“I’ve told that story about a hundred times. It still gives me goosebumps,” Angelo Paul Ramunni says, referring to the serendipity that led him to create an accordion-based museum in his home in Canaan, Connecticut—and, by extension, his lavishly illustrated book, Accordion Stories From the Heart.
The coffee-table–friendly volume relates many a tale with its full-page photos of accordions in all their hand-crafted, mother-of-pearl–inlay glory, which are “as intricately exquisite as any prized violin or piano,” as Kirkus’ review describes them. One story is about a little Hohner that succored its Russian owner through grim years of totalitarianism in the Soviet Union. Another tells of a Karpek “square box” in Chicago that earned its player command performances before Al Capone. A third relates the acquisition of a Detroit-made 1920s accordion, lovingly, proudly, and painstakingly refurbished by a blind man. In the latter case, Ramunni’s O. Henry–esque narrative concludes:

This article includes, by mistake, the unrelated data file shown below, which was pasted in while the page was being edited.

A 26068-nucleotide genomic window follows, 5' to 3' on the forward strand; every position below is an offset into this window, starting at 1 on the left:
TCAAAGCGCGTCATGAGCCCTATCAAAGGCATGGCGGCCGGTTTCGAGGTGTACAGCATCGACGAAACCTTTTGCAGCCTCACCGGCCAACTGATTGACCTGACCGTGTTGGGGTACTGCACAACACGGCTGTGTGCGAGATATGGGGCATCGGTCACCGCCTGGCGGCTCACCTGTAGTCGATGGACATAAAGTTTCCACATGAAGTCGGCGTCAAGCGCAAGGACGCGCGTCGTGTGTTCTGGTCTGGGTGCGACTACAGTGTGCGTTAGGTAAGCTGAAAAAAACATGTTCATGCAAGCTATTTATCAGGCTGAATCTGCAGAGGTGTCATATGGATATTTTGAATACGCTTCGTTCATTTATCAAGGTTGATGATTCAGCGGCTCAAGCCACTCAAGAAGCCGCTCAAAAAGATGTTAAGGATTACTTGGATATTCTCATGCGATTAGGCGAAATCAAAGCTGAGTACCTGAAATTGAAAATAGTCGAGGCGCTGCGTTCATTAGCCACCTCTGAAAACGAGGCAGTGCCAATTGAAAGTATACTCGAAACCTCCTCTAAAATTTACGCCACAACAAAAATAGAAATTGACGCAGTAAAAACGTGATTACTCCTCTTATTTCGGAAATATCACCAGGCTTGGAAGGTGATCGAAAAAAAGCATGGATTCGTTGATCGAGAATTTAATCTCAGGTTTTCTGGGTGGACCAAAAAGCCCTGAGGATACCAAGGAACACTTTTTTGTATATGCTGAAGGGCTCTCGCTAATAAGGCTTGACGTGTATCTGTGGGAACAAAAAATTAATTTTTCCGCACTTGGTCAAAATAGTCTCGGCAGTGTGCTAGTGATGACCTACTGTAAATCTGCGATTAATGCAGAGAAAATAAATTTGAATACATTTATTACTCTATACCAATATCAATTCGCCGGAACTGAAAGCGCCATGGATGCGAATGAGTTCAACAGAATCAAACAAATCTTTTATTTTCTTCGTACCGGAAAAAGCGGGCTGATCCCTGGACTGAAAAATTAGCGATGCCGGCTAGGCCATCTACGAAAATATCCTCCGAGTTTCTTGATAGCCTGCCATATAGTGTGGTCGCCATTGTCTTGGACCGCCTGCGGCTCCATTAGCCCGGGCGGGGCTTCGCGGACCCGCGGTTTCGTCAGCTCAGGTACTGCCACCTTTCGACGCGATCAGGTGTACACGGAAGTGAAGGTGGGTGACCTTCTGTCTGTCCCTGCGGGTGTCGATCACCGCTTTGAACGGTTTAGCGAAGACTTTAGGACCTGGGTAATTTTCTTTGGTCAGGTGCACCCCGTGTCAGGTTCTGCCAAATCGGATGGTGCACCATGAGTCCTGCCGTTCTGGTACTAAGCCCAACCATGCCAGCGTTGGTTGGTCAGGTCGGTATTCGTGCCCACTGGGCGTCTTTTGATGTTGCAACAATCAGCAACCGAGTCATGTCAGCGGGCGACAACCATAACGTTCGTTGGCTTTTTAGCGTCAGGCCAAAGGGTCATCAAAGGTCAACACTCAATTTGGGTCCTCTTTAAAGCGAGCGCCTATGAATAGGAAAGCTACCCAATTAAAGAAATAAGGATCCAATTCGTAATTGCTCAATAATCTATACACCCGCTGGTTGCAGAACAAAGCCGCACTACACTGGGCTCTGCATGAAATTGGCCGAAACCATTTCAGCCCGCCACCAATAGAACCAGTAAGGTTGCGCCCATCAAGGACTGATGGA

You might be able to see from the photograph that the cutouts for the treble white keys, for example, are irregular and a bit uneven. There were other inconsistencies and imperfections….He accomplished the refurbishment of this accordion totally by feel.
The stories all have their origin in Ramunni’s own epiphany: “I started as a little kid—10 years old when I grew up in Long Island—playing the accordion. I took lessons and played from 10 to 17. And then I went off to college. And that accordion went into the closet, for 42 years. Fast-forward to 2008, and I found myself in Vermont on vacation with my wife, Marcia. And one day I just woke up, and for no reason I said to myself, ʻI want to play the accordion again.ʼ ”
He phoned the Clock Shop in Vergennes, Vermont, practically at random, asking about accordions for sale. A clerk directed him to a nearby dealer in collectibles of all sorts, from old cars to dollhouses, who had more than 100 accordions available. “I purchased a full-sized Excelsior”—a highly regarded brand among professional accordionists.